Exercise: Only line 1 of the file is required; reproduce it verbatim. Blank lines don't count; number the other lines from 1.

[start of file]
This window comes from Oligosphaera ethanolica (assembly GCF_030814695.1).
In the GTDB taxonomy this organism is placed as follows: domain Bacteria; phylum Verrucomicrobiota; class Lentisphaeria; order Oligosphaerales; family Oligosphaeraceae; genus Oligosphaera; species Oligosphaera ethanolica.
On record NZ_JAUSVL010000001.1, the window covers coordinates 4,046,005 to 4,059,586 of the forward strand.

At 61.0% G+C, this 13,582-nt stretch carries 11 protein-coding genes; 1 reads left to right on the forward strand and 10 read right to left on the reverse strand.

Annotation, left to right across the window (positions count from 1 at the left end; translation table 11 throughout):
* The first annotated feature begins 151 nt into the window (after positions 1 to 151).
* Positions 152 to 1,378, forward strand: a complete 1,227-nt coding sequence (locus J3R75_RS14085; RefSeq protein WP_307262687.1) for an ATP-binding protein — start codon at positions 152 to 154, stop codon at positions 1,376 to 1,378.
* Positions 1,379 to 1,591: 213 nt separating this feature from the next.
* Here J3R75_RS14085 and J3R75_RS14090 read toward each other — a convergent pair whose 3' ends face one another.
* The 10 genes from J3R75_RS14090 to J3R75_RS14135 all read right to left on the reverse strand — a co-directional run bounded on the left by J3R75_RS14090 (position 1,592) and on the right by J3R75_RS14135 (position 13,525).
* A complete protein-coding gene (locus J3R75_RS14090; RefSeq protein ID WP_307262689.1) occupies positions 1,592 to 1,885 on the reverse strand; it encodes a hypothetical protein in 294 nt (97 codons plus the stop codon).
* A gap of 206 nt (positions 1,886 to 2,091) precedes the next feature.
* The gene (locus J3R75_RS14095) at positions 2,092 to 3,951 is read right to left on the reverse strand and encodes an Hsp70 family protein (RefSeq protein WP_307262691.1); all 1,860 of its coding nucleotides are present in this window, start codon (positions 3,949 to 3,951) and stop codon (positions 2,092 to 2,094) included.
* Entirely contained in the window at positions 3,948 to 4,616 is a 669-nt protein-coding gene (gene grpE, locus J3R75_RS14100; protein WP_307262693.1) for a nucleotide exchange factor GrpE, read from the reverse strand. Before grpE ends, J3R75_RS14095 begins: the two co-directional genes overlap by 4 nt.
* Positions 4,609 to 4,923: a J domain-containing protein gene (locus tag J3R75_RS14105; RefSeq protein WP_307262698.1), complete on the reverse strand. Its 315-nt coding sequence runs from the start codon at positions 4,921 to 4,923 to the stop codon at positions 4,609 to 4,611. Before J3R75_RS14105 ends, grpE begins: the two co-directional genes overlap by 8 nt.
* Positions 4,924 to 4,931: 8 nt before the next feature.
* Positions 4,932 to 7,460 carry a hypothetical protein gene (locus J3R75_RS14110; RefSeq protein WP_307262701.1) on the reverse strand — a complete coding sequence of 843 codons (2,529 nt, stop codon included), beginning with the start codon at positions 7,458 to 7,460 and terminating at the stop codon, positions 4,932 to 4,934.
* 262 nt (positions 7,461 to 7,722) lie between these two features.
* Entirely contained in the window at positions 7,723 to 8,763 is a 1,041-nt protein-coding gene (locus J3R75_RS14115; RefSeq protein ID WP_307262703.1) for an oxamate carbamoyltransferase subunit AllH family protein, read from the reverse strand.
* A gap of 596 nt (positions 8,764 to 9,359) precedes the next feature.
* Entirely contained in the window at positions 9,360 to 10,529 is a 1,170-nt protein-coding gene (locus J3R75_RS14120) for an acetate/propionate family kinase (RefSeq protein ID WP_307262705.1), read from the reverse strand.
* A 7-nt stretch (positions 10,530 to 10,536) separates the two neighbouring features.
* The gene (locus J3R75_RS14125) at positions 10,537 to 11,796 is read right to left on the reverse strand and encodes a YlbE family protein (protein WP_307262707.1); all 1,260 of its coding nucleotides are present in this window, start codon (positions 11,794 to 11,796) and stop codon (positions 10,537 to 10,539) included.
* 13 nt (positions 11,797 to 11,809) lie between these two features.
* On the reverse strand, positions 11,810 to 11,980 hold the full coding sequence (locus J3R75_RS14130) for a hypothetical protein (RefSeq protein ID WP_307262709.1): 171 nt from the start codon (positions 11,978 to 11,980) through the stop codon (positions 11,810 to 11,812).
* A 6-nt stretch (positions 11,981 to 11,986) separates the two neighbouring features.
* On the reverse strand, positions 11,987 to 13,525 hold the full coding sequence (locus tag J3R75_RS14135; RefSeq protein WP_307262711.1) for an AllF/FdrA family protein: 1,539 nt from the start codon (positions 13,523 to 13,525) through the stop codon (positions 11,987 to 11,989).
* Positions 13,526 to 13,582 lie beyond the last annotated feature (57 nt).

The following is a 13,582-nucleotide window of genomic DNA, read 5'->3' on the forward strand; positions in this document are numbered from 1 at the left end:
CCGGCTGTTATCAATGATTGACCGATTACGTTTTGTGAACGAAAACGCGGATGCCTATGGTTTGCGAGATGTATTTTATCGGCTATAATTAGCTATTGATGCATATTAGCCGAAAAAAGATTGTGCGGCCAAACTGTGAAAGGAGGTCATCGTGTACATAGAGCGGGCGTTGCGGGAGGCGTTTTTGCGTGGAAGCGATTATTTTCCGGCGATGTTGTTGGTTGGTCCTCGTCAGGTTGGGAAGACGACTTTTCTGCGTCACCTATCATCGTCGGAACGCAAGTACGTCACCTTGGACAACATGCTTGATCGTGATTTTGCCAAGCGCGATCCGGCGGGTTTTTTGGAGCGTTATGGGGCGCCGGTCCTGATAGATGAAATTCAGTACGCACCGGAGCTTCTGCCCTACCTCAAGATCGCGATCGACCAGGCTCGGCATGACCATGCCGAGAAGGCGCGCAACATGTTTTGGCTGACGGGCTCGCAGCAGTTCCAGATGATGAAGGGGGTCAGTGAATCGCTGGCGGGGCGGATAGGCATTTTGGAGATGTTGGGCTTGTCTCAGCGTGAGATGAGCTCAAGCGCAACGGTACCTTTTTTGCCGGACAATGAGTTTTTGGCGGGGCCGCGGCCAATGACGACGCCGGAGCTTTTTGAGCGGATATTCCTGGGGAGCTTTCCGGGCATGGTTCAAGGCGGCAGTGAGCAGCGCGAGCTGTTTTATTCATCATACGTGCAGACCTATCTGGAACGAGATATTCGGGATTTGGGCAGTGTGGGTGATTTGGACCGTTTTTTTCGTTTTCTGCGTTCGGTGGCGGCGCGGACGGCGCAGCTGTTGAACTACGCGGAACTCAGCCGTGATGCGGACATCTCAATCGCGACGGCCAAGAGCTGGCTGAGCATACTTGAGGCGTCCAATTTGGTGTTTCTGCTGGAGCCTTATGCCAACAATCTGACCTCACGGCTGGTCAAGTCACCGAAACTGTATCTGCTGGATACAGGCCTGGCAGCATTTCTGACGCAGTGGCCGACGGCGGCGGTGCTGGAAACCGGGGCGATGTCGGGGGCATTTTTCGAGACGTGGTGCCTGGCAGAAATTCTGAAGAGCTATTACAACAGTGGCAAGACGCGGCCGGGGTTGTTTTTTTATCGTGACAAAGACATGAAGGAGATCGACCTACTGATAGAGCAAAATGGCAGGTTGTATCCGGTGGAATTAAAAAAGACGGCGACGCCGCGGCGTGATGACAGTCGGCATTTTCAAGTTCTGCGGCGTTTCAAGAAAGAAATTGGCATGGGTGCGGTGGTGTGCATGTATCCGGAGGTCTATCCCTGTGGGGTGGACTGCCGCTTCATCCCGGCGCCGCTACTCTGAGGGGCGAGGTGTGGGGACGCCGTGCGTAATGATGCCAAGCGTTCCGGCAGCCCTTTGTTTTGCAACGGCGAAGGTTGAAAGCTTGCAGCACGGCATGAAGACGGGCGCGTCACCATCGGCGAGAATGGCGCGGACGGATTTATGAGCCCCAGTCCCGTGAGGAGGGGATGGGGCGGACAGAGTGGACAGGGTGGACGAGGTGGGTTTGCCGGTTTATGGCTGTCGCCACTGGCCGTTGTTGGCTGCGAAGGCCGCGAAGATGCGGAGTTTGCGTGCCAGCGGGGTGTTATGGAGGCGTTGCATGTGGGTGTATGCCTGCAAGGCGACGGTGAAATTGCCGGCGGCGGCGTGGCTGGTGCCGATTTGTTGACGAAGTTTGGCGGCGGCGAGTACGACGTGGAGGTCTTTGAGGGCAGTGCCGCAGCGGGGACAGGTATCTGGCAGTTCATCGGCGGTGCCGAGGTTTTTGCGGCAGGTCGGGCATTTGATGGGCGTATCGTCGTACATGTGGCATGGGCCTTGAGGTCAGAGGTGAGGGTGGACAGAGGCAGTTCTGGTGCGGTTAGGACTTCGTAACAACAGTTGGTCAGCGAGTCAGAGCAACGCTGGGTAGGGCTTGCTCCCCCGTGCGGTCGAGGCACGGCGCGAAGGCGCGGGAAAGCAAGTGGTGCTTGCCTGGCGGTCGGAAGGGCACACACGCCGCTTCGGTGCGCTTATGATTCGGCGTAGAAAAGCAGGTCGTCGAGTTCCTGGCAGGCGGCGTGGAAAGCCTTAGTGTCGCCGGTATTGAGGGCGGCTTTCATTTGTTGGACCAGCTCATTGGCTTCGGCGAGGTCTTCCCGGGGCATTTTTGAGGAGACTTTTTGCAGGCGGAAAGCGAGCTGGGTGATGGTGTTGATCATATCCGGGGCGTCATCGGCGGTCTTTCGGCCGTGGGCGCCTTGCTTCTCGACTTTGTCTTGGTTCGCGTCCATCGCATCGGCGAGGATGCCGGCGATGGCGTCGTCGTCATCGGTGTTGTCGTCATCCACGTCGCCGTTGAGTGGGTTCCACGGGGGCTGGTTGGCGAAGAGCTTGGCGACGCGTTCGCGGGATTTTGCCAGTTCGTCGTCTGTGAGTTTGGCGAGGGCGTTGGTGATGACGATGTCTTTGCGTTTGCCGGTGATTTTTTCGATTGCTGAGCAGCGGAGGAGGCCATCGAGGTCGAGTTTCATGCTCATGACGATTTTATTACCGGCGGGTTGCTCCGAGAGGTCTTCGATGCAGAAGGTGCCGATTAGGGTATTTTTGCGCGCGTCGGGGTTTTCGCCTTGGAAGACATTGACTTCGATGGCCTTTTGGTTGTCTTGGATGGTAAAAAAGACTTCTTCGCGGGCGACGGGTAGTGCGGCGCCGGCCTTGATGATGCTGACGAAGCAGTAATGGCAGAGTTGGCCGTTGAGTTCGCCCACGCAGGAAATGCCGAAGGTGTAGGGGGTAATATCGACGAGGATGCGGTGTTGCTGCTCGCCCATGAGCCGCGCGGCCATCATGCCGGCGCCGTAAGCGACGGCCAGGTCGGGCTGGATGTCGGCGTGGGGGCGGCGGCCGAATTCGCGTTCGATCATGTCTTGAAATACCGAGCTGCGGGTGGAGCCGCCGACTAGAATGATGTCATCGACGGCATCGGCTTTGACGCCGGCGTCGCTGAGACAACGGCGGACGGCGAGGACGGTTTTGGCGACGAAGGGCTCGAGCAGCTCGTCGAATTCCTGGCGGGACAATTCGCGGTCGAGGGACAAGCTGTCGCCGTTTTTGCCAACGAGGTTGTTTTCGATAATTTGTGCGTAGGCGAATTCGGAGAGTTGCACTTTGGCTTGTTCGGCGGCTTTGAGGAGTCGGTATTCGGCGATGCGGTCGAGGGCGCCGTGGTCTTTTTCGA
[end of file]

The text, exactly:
This window comes from Oligosphaera ethanolica (assembly GCF_030814695.1).